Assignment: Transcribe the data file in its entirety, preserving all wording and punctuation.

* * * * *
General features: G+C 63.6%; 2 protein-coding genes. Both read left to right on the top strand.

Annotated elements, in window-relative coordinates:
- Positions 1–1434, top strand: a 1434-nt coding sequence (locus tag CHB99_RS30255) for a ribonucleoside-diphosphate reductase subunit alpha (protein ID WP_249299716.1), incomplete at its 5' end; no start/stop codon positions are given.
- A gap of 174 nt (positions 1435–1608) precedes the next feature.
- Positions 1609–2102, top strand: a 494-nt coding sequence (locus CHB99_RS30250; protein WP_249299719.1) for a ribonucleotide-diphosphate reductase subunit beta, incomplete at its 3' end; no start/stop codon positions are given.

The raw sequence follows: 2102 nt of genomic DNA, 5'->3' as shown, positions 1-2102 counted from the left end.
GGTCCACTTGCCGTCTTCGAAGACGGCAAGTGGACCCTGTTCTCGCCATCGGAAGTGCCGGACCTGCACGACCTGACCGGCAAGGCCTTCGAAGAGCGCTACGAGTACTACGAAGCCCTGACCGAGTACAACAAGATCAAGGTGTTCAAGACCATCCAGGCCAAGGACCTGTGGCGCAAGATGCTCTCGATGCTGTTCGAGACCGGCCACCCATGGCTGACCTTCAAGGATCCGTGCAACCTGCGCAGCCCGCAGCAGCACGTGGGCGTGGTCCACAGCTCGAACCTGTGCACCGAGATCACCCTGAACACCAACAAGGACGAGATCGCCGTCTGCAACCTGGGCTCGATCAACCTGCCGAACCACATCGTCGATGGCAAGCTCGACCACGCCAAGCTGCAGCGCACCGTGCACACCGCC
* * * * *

General features: G+C 63.6%; 2 protein-coding genes. Both read left to right on the top strand.

Annotated elements, in window-relative coordinates:
- Positions 1–1434, top strand: a 1434-nt coding sequence (locus tag CHB99_RS30255) for a ribonucleoside-diphosphate reductase subunit alpha (protein ID WP_249299716.1), incomplete at its 5' end; no start/stop codon positions are given.
- A gap of 174 nt (positions 1435–1608) precedes the next feature.
- Positions 1609–2102, top strand: a 494-nt coding sequence (locus CHB99_RS30250; protein WP_249299719.1) for a ribonucleotide-diphosphate reductase subunit beta, incomplete at its 3' end; no start/stop codon positions are given.

The raw sequence follows: 2102 nt of genomic DNA, 5'->3' as shown, positions 1-2102 counted from the left end.
GGTCCACTTGCCGTCTTCGAAGACGGCAAGTGGACCCTGTTCTCGCCATCGGAAGTGCCGGACCTGCACGACCTGACCGGCAAGGCCTTCGAAGAGCGCTACGAGTACTACGAAGCCCTGACCGAGTACAACAAGATCAAGGTGTTCAAGACCATCCAGGCCAAGGACCTGTGGCGCAAGATGCTCTCGATGCTGTTCGAGACCGGCCACCCATGGCTGACCTTCAAGGATCCGTGCAACCTGCGCAGCCCGCAGCAGCACGTGGGCGTGGTCCACAGCTCGAACCTGTGCACCGAGATCACCCTGAACACCAACAAGGACGAGATCGCCGTCTGCAACCTGGGCTCGATCAACCTGCCGAACCACATCGTCGATGGCAAGCTCGACCACGCCAAGCTGCAGCGCACCGTGCACACCGCC